He appears to be in complete ignorance of how politics works in any environment, even in traditional workplaces.
Closed social media discussion groups are ten a penny, across the spectrum, in every field and in every business.
School kids do this, for God’s sake.
I have about ten different “closed group” chats on Facebook alone, including one for my family, one for the admins of the CelticBlog page and another two for mates of mine so we can plan what days we’re meeting in the pub.
And yes, they have become a frequently used tool in the political sphere.
Campaigns are run on them; during the Tory leadership election in 2016 each of the competing campaigns had their own closed circle. Networking takes place on them. They are the technological equivalent of caucus meetings.
There is nothing whatsoever either unusual or controversial about this.
Somewhere, on a Scottish sports media WhatsApp group right now, his own colleagues are calling him a tit for trying to make a big deal out of this.
“Aitken’s lack of discipline and political nous and the vibe of recklessness she has given off in her dealings with Rangers – like Celtic, a major employer in the city – discredits her office.”
Now, before I even start, I tidied that paragraph up because the guy who’s lecturing people on standards at work initially spelled her name Atkins and, shock horror, the Record’s blinding editorial team let that one through as well.
For someone without the slightest knowledge, or understanding, of the political arena to question the “political nous” of someone who’s been in that arena and served as an elected official for the past seven years is kind of breathtaking.
This “lack of discipline” refers, as I’ve said already, to an off-cuff remark in a private communication chain.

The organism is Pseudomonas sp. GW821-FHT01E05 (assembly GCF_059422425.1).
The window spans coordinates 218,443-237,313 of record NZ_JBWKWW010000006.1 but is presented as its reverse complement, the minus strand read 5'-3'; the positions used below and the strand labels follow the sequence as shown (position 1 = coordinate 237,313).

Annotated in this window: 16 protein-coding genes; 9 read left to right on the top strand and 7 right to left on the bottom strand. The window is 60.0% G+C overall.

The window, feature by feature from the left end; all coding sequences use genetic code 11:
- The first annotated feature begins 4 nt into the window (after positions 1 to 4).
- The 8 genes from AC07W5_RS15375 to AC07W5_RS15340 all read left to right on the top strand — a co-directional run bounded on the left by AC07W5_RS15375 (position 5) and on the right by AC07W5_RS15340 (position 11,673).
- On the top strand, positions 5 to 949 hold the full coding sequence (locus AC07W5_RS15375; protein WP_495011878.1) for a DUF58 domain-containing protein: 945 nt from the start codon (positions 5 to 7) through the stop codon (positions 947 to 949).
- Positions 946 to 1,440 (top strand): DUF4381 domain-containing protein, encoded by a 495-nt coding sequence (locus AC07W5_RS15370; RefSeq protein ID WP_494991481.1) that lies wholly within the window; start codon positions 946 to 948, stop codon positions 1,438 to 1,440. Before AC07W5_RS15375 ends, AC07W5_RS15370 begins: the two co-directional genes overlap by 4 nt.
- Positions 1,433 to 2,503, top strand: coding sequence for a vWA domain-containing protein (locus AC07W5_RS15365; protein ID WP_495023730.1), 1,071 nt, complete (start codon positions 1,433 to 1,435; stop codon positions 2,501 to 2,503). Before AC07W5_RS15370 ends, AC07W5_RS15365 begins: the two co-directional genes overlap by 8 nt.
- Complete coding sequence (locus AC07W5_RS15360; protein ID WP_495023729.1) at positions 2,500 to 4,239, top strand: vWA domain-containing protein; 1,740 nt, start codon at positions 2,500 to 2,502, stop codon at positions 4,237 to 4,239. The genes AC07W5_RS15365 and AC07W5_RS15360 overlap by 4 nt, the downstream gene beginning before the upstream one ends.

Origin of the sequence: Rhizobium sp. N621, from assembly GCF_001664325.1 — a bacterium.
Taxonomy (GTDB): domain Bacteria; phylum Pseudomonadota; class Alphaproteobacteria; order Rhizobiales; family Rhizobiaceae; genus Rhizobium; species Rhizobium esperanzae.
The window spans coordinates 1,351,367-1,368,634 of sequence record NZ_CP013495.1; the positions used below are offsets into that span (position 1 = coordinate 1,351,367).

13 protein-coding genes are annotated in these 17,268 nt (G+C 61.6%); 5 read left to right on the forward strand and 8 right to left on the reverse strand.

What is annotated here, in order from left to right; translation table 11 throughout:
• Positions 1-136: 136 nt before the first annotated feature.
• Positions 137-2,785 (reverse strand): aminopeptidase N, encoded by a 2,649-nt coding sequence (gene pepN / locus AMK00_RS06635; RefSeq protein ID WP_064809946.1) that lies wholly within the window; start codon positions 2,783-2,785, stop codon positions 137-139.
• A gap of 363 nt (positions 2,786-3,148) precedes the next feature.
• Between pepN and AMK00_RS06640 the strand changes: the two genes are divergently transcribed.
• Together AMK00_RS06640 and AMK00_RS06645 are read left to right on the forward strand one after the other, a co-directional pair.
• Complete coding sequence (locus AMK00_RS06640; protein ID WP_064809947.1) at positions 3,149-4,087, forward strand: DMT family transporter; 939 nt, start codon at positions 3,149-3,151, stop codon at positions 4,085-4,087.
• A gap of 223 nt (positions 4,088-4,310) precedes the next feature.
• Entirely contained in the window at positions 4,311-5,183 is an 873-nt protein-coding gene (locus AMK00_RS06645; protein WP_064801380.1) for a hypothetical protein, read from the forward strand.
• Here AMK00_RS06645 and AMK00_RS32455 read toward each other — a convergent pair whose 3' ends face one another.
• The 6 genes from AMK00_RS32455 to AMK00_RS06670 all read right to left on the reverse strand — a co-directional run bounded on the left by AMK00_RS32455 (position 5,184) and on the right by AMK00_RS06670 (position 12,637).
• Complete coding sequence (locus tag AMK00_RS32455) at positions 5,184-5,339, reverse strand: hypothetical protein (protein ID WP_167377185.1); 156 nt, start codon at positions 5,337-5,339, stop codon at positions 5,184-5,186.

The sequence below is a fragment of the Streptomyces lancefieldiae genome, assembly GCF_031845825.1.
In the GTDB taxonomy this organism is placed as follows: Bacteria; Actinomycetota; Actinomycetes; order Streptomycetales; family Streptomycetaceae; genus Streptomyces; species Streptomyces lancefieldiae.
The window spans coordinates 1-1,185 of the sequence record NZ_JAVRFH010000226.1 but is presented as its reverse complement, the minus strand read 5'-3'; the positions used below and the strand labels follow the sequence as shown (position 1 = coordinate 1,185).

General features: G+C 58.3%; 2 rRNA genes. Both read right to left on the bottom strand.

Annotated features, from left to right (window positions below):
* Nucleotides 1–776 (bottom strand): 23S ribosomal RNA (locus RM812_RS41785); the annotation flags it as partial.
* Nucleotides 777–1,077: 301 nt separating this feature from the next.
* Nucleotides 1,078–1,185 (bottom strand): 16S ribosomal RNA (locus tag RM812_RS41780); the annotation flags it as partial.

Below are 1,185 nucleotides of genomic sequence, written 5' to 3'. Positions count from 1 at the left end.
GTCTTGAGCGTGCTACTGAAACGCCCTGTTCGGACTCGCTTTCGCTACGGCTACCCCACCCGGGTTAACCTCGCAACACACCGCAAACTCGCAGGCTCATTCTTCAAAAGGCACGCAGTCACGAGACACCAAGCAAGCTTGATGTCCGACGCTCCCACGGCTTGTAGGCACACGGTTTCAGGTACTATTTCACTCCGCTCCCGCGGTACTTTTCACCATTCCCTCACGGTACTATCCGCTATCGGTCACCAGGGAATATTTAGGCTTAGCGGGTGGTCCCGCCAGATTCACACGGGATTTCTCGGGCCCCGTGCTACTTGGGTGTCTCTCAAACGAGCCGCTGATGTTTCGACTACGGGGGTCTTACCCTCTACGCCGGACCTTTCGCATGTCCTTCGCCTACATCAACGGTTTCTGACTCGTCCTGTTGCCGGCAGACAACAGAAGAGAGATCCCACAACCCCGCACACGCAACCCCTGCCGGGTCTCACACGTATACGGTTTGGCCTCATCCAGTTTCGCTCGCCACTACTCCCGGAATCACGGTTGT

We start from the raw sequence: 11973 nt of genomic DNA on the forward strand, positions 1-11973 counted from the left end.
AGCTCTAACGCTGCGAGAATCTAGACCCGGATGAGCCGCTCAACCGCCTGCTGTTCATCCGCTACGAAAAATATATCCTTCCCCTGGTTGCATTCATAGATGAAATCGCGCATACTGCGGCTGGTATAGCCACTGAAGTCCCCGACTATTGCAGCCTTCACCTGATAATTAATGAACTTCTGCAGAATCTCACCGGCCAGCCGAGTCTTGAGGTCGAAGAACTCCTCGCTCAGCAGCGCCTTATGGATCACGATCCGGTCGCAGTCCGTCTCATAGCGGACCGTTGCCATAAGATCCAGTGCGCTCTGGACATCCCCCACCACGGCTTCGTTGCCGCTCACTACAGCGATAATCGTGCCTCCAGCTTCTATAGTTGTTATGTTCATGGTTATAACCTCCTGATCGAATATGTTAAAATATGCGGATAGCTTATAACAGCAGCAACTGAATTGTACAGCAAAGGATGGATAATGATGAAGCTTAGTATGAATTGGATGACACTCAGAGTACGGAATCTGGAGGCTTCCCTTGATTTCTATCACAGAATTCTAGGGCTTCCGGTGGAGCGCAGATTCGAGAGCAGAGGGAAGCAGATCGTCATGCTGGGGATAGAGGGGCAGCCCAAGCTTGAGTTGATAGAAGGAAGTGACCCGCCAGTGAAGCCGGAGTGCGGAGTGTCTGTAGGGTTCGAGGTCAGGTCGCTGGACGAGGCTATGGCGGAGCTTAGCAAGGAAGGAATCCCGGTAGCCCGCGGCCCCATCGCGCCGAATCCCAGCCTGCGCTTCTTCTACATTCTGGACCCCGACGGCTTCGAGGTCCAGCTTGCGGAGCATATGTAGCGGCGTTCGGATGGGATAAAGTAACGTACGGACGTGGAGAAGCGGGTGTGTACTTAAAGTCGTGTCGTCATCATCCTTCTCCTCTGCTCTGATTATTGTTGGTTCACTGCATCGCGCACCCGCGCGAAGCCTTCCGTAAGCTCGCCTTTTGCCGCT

It’s not like she – to use one example – made highly inappropriate remarks about a teenager into an open microphone or anything like that, is it?
“Aitken and McDonald have never given a convincing response to claims they intervened in the application at a meeting on August 1, outside of due process for a quasi-judicial hearing.”
Actually, they did.
It’s just that the moon-howlers on Follow Follow and elsewhere didn’t accept that explanation, seeing conspiracies everywhere, and The Record itself, which “broke the story” didn’t want to let go of a perfectly good stick that they could beat the council leadership with.
“Aitken was reported to the commissioner for ethical standards by Glasgow MSP Adam Tomkins for that one and McAveety has also gone to the door of the watchdog in light of her latest blunder.”
You mean this guy? That Adam Tomkins?
“The SNP have dismissed her Facebook post about McAveety as a “joke” but Kevin Bridges will hardly be rushing to pick up on her one liners.”
No, the real joke is Ralston and his paper raking through muck and, whether they know it or not, playing the sectarian card with gusto.
Ralston says Aitken should “consider her position”.
Well I think it’s high time he considered his, because he’s either been done up like a kipper here or is willing stoking tensions in a city where that’s the last thing it needs.
He should be ashamed, but I already know he has no shame.